The above-mentioned solutions, as well as others, are generalized in scope and are not always cost effective, scalable or convenient for those utilizing client-server systems. For example, many medical practices prematurely purchased expensive client-server based Electronic Health Record (EHR) systems after the federal government passed the American Recovery and Reinvestment Act (ARRA) of 2009 which included incentive payments for those incorporating healthcare technology and fines for those avoiding it. Since most small- and medium-sized practices cannot afford information technology (IT) staff, and lack employees with technical expertise, they were ill-equipped to make informed purchases and now face the frightening reality that they are not disaster ready. A simple backup strategy does help protect their data; however, without continuous access to their specialized EHR application, this data is useless. Therefore, practices must not only backup their data and systems, they must also be able to failover when needed with minimal downtime and inconvenience. Now practices are backed into a corner and must buy additional hardware and/or software over the costs of their initial investment, and, in many cases, must pay high costs for IT support to compensate for their lack of automation.

Therefore, it is readily apparent that there is a need for an automated and scalable system and method, providing total real-time redundancy to a plurality of client-server systems, to protect such businesses to allow them to continue normal operations during a disaster.

BRIEF SUMMARY OF THE INVENTION

Briefly described, in a preferred embodiment, the present invention overcomes the above-mentioned disadvantages and meets the recognized need for such a device by providing an automated and scalable system for total real-time redundancy of a plurality of client-server systems, wherein the system comprises a plurality of client-server systems, data replicated through a network connection and stored in a cloud computing environment on at least one machine readable storage medium. The preferred embodiment further includes an application installed on both the client-server systems and the cloud computing environment, wherein system components are identified, a network connection is initiated, a heartbeat is established (i.e., sensing if a system is ready for use), data replication is automated, system failure is detected, failover is initiated, and subsequent client-server restoration is automated. The preferred embodiment further comprises a plurality of virtual machines, activated and installed on the cloud computing environment, to substitute for a failed client-server system and a private network connection for users to access and utilize the virtual machines.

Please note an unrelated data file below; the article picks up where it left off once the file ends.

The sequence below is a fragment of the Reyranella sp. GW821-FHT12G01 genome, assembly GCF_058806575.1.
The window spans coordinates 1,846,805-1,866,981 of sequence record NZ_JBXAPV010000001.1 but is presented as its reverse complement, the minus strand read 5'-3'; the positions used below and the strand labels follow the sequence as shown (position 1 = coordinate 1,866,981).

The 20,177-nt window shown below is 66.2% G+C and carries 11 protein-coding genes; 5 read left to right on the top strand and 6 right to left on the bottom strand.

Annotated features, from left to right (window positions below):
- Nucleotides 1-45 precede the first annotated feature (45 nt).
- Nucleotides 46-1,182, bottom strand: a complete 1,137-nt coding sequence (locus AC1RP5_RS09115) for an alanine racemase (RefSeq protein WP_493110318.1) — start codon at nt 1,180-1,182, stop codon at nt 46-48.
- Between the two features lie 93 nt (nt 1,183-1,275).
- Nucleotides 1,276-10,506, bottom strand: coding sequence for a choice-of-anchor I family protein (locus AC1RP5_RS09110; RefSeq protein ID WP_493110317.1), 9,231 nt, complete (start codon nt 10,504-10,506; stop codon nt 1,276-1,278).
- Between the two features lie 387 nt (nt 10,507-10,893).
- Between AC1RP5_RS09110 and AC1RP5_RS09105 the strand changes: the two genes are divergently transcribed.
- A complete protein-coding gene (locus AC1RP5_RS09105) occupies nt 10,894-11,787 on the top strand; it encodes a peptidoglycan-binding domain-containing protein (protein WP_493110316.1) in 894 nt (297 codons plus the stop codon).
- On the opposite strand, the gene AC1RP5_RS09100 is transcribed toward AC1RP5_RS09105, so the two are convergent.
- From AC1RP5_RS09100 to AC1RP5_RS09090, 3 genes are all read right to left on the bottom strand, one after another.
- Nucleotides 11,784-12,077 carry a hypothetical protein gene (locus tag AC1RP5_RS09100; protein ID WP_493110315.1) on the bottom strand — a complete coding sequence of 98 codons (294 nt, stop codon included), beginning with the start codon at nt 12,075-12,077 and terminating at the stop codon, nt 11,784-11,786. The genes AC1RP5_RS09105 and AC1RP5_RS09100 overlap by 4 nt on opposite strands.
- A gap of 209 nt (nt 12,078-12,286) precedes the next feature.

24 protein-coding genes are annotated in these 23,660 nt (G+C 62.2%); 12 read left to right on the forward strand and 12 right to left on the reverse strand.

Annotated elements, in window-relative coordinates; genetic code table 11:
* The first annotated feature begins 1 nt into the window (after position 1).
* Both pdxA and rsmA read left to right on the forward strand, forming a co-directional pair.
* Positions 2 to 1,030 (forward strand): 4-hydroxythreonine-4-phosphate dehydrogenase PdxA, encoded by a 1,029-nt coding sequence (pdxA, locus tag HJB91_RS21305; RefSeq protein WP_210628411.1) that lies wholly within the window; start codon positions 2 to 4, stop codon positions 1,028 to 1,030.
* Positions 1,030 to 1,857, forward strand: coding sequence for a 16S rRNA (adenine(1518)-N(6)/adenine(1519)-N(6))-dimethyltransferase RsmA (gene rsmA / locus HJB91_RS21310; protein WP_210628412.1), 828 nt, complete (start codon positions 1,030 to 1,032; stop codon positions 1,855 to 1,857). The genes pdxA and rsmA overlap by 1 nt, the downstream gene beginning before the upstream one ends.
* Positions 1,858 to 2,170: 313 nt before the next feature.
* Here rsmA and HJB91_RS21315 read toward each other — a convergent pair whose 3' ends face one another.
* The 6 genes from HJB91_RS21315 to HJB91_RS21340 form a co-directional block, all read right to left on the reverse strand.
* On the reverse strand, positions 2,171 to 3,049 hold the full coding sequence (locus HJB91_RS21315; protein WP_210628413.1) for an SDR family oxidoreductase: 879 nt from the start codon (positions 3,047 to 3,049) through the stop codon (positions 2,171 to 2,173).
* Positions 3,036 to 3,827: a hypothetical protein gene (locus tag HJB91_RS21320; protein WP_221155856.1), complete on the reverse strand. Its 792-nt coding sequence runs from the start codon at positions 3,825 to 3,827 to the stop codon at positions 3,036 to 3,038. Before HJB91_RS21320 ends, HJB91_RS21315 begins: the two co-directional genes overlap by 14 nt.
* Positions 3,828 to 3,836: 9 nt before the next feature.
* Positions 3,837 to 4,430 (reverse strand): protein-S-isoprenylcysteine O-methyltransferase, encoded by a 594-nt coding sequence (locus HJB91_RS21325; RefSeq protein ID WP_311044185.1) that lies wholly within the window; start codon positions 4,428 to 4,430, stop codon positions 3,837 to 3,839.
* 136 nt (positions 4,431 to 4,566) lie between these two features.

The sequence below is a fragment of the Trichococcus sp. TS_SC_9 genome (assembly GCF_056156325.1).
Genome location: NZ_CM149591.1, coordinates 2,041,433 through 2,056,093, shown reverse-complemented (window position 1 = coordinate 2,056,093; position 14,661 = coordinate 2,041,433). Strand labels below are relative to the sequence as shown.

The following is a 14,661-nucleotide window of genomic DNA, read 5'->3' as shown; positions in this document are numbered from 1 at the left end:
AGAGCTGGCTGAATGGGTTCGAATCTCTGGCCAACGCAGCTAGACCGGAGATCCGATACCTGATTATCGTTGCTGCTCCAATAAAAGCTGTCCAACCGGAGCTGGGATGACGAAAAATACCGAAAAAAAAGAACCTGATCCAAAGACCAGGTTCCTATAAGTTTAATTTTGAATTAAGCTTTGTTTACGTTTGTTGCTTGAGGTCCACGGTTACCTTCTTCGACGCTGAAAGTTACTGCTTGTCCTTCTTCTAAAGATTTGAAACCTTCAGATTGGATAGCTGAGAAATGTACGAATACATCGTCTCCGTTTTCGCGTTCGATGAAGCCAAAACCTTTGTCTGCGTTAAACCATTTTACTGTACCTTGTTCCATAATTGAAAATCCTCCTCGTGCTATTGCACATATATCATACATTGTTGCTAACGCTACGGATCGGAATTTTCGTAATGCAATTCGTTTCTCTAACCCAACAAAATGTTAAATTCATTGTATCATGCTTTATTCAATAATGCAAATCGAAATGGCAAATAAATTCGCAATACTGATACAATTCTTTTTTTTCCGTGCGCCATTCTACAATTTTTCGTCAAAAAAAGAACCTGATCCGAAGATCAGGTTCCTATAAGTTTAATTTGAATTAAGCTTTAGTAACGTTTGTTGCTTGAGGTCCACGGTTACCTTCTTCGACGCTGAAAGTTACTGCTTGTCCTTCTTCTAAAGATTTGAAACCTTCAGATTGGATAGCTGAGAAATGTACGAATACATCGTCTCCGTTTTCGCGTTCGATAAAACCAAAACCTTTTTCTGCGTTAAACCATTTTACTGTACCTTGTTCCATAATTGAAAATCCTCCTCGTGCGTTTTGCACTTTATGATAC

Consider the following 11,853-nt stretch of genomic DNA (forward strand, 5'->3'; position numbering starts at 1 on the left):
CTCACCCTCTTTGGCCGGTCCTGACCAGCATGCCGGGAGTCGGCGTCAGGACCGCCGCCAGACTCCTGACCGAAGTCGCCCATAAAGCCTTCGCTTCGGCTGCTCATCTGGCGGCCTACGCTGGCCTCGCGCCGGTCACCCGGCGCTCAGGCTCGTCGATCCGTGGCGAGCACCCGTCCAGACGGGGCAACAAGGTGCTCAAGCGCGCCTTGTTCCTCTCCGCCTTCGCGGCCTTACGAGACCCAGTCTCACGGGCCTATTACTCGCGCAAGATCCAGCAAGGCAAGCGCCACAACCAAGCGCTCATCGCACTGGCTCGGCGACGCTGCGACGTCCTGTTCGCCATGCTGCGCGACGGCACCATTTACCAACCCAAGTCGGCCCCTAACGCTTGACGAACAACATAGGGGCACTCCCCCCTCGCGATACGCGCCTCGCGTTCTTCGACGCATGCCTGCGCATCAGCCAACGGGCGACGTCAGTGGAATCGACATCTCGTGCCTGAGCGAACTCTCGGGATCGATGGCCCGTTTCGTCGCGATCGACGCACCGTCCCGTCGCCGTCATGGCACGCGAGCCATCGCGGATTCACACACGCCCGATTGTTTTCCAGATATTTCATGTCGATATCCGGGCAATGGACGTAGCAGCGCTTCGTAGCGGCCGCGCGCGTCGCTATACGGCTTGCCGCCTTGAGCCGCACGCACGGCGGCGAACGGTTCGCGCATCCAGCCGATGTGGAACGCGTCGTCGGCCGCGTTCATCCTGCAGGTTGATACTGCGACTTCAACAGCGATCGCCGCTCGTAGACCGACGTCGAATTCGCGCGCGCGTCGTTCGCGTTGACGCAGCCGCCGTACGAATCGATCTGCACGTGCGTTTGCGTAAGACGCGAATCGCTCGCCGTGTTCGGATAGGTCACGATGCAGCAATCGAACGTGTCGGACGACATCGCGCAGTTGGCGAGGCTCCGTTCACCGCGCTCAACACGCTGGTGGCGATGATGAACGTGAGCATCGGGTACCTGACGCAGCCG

The present invention also provides an automated and scalable method for providing total real-time redundancy for a plurality of client-server systems, the method comprising installing an application on client-server systems and a cloud computing environment; storing a plurality of replicated client-server systems as virtual machines in a cloud computing environment on at least one machine readable storage medium; activating the virtual machines on the cloud computing environment to substitute for a failed client-server system in the event a system failure is detected; and subsequently restoring the client-server system after system recovery.

Whereas other previous solutions are general in scope and often require active participation, an advantage of the preferred embodiment is that the application installed on both the client-server system and cloud computing environment is specifically configured for both relational (e.g., MySQL or SQL) and non-relational (e.g., MongoDB or Hypertable) servers, thus providing a complete solution for client-server backup, failover, and restoration, while allowing greater automation of those processes with minimal user interaction.

Preferably, a client-server system comprises at least one networked computer or terminal, a software application, and one type of database server containing application-relevant data stored on at least one machine readable storage medium. A replicator application (Replication Monitor Agent) installed on at least one of a plurality of the client-server systems identifies system components, initiates a network connection, establishes a heartbeat, and replicates at least the software application, application relevant data and client-server component information through a network connection and stores same in a cloud computing environment. However, if the software application was previously stored on the cloud computing environment, it does not need to be replicated again, unless a change in installation is detected.